Nowadays (it’s 2023 if someone has just woken up from hibernation), many applications work with large amounts of data, often exceeding 1 million records in the database. Such operations are more problematic than those on smaller datasets, mainly due to limited RAM and CPU usage.
The problem to solve
An Ill-considered process of importing such a large dataset might cause loading all objects into memory, which in turn can cause the migration process to crash.
Suppose we have a simple Person model as below:
class Person(models.Model): name = models.CharField(max_length=255) email = models.EmailField()
and the goal is to load data from a CSV file.
The simple and common solution (which works for small and medium datasets) is to read data from a file and save them one by one to the database.
import csv from django.db import migrations def read_csv_file(file_path: str): with open(file_path, "r") as people_file: return list(csv.reader(people_file)) def import_people_records(apps, schema_editor): Person = apps.get_model("people", "Person") for name, email in read_csv_file("people.csv"): Person.objects.get_or_create( name=name, email=email, ) def delete_people_records(apps, schema_editor): apps.get_model("people", "Person").objects.all().delete() class Migration(migrations.Migration): dependencies = [ ("people", "0001_initial"), ] operations = [ migrations.RunPython( code=import_people_records, reverse_code=delete_people_records, ), ]
This approach is simple, but it has two serious disadvantages:
- all data is loaded into memory, which can lead to a lack of memory, which in turn cause the process to crash or slow down significantly,
- as many database queries are executed as there are records, which is suboptimal.
Solution 1 for large datasets
As described above, there are two main problems to solve.
Generators in Python are a special type of function that yield a sequence of results instead of a single value, allowing memory-efficient iteration over large datasets. They produce values one at a time on demand, instead of storing all results in memory at once.
The number of queries to the database can be reduced using bulk operations (i.e. on a group of data), leading to faster execution. In other words, a few records are inserted into the database table within one query. In the case of Django, bulk_create can be used for that purpose.
import csv from itertools import islice from django.db import migrations BATCH_SIZE = 1000 def read_csv_file(file_path: str, batch_size: int): with open(file_path, "r") as f: reader = csv.reader(f) while True: batch = list(islice(reader, batch_size)) if not batch: return yield batch def import_people_records(apps, schema_editor): Person = apps.get_model("people", "Person") for batch in read_csv_file("people.csv", BATCH_SIZE): Person.objects.bulk_create( [ Person( name=name, email=email, ) for name, email in batch ], batch_size=BATCH_SIZE, )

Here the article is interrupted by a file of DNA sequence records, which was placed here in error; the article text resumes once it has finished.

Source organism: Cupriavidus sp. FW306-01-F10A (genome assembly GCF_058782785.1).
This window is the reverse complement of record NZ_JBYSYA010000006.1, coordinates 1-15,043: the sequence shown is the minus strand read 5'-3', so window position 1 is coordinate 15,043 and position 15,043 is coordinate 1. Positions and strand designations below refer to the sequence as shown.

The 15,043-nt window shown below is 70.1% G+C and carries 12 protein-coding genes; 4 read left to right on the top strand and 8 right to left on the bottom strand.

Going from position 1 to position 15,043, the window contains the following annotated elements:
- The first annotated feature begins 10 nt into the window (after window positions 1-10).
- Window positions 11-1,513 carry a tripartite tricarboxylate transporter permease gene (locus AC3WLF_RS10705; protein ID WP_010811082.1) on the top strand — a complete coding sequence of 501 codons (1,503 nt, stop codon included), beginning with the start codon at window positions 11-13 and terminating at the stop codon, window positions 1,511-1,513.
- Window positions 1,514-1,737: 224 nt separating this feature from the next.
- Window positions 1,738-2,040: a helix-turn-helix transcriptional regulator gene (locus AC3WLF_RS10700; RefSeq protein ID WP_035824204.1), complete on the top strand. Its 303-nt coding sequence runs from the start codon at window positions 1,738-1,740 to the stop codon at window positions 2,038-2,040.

(Entire example can be found here.)
The above solution will do its job properly, but it’s not without flaws. More precisely, such a migration is run in a single database transaction, which is usually fine, but in severe cases can be dangerous, e.g. it can lead to import failure, performance issues or locking and concurrency issues or even exhaustion of database system resources.
Solution 2 for even larger datasets
To avoid issues related to too many records within a single database transaction described above, you can follow another approach.
The solution would be to split all those queries into a few database transactions.
To do that, atomic transactions within migration must be disabled (atomic transactions are associated with database operations where a set of actions must ALL complete).
def import_people_records(apps, schema_editor): Person = apps.get_model("people", "Person") transaction.set_autocommit(False) for batch in read_csv_file("people.csv", BATCH_SIZE): Person.objects.bulk_create( [ Person( name=name, email=email, ) for name, email in batch ], batch_size=BATCH_SIZE, ) transaction.commit() class Migration(migrations.Migration): atomic = False
(Entire example can be found here.)
The above solution works well for very large datasets, however, it has one drawback. Due to the fact that groups of operations are performed in separate transactions, in case of problems during such a migration (e.g. loss of connection to the database), only part of the records may be saved to the database.
Depending on the imported data, this might be safeguarded in Django through the ignore_conflicts parameter that can be set for the
bulk_create method. This causes that when a conflict occurs on the primary key, the record is skipped, otherwise it is saved, and thus the migration can be rerun.
With other migration tools, please consult the documentation. Looking for a way to execute
INSERT IGNORE and
INSERT ... ON DUPLICATE KEY UPDATE would resemble the Django’s ignore_conflicts behavior.
Large datasets are now becoming more and more common, so it’s important for developers to learn how to work with them effectively.
It’s important to review the migration to be run and adjust it to the size of the dataset.
The above tips will allow you to avoid issues related to memory shortage and reduce the risk of failure.